What Cables Should I Install When I Rewire My New House?
f you’re moving house and want to know what cables to install in the new place so it’s all up to date, or if you’re planning on having a re-wire in your existing house. You may want to consider what AV/ Data/TV cables to install so you’re future proofed as best you can be with the best possible connection. Sure and more and more things are moving to wireless but you can't beat a cable! In any case if you're having building work or a re-wire, it makes sense to get all the other cables in that you might need. There is nothing worse in my opinion of having to drill holes in walls, chase cables on a building/ decorating project that has just been completed. Read this article for all you need to know, within we discuss what cables to install for various services with advice on what types are best without further ado, let’s begin!
Cable Types To Consider Installing In Your Home
There are so many different types of cables for home entertainment and connectivity that I can’t mention them all. In this blog I discuss the most common types. To summarise the cables mentioned and the services these can be used for, please see below.
Twisted pair data cables (Cat5/6/7) – Ethernet/ internet/communications – Telephone/voice – Video/ HDMI distribution systems - CCTV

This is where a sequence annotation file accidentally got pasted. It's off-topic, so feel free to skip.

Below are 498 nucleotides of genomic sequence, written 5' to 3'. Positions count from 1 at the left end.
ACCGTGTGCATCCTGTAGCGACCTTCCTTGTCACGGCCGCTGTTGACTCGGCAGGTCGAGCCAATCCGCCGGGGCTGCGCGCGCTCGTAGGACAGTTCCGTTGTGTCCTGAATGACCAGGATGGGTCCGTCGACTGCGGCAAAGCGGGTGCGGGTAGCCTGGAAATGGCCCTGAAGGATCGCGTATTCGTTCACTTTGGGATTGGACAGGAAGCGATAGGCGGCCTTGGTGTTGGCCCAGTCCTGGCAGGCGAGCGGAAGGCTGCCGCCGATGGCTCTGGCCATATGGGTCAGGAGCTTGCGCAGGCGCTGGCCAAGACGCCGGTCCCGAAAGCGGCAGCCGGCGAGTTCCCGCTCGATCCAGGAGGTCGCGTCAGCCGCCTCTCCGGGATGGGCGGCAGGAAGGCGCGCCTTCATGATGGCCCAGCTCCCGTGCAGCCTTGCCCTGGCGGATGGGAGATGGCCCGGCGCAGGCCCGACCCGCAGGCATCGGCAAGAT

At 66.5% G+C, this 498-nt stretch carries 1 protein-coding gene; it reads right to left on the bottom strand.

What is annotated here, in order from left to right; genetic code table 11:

Coax Cabling – TV Aerial/ Satellite – Home AV – CCTV – Video Distribution
Speaker Cabling – Home audio – Surround Sound - Multi-room Audio
Cable Distribution Area
It make sense to bring all of the cables back to a single location, for ease of maintenance, accessibility etc. This could be the loft or understairs cupboard or something similar. Although it is common practice to collect TV aerial/ satellite cables in lofts, this isn't always an ideal places as the loft is not always the most easy place to acess. I have first hand experience of having to climb through spiders/ past wasp-nests/ hornets in darkness and with mouthfuls of dust, so if you can bring all the cables to a more accessible location it may be a good idea. Especially if you're going to be installing home entertainment equipment here which may required regular access. Whenever I refer to a central location within this article I am referring to your cable distribution area.
Network Cabling/ Data Cables
I think installing Network cabling in houses can be really beneficial. It’s becoming more and more common and advantageous. I have already written a separate blog on whether you should install network cabling at your house so I won’t delve into all the reasons here, I recommend that you read it when you’re done here. In brief, network cabling can:
Provide a fast, reliable Ethernet connection around your house.
Can be used to extend your home WIFI connection in large homes.
Can be used for other purposes like telephone and voice cabling, USB, home AV/ HDMI distribution systems and CCTV.